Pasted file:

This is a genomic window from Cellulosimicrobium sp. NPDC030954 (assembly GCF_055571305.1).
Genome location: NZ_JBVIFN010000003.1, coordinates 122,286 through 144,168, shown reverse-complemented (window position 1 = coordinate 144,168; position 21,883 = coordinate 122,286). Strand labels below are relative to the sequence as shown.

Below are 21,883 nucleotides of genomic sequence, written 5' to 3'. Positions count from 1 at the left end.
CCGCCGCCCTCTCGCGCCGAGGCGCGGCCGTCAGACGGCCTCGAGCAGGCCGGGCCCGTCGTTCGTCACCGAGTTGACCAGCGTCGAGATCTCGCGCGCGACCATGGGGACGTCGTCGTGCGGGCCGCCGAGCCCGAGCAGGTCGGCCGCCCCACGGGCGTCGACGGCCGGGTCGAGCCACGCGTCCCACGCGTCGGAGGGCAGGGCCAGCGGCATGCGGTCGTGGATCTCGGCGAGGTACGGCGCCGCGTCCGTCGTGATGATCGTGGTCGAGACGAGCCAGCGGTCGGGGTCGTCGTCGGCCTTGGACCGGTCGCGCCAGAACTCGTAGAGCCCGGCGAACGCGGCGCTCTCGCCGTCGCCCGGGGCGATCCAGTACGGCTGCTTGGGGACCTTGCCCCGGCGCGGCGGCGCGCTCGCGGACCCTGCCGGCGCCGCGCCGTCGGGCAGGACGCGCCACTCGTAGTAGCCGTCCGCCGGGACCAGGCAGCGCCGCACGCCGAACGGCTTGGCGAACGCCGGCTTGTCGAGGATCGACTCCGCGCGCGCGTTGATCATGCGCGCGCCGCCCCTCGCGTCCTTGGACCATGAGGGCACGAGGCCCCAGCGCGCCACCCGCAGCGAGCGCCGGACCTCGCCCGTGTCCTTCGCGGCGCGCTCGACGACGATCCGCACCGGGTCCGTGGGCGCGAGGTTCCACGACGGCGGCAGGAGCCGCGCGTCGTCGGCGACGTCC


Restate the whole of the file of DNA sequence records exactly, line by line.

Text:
This is a genomic window from Cellulosimicrobium sp. NPDC030954 (assembly GCF_055571305.1).
Genome location: NZ_JBVIFN010000003.1, coordinates 122,286 through 144,168, shown reverse-complemented (window position 1 = coordinate 144,168; position 21,883 = coordinate 122,286). Strand labels below are relative to the sequence as shown.

Below are 21,883 nucleotides of genomic sequence, written 5' to 3'. Positions count from 1 at the left end.
CCGCCGCCCTCTCGCGCCGAGGCGCGGCCGTCAGACGGCCTCGAGCAGGCCGGGCCCGTCGTTCGTCACCGAGTTGACCAGCGTCGAGATCTCGCGCGCGACCATGGGGACGTCGTCGTGCGGGCCGCCGAGCCCGAGCAGGTCGGCCGCCCCACGGGCGTCGACGGCCGGGTCGAGCCACGCGTCCCACGCGTCGGAGGGCAGGGCCAGCGGCATGCGGTCGTGGATCTCGGCGAGGTACGGCGCCGCGTCCGTCGTGATGATCGTGGTCGAGACGAGCCAGCGGTCGGGGTCGTCGTCGGCCTTGGACCGGTCGCGCCAGAACTCGTAGAGCCCGGCGAACGCGGCGCTCTCGCCGTCGCCCGGGGCGATCCAGTACGGCTGCTTGGGGACCTTGCCCCGGCGCGGCGGCGCGCTCGCGGACCCTGCCGGCGCCGCGCCGTCGGGCAGGACGCGCCACTCGTAGTAGCCGTCCGCCGGGACCAGGCAGCGCCGCACGCCGAACGGCTTGGCGAACGCCGGCTTGTCGAGGATCGACTCCGCGCGCGCGTTGATCATGCGCGCGCCGCCCCTCGCGTCCTTGGACCATGAGGGCACGAGGCCCCAGCGCGCCACCCGCAGCGAGCGCCGGACCTCGCCCGTGTCCTTCGCGGCGCGCTCGACGACGATCCGCACCGGGTCCGTGGGCGCGAGGTTCCACGACGGCGGCAGGAGCCGCGCGTCGTCGGCGACGTCC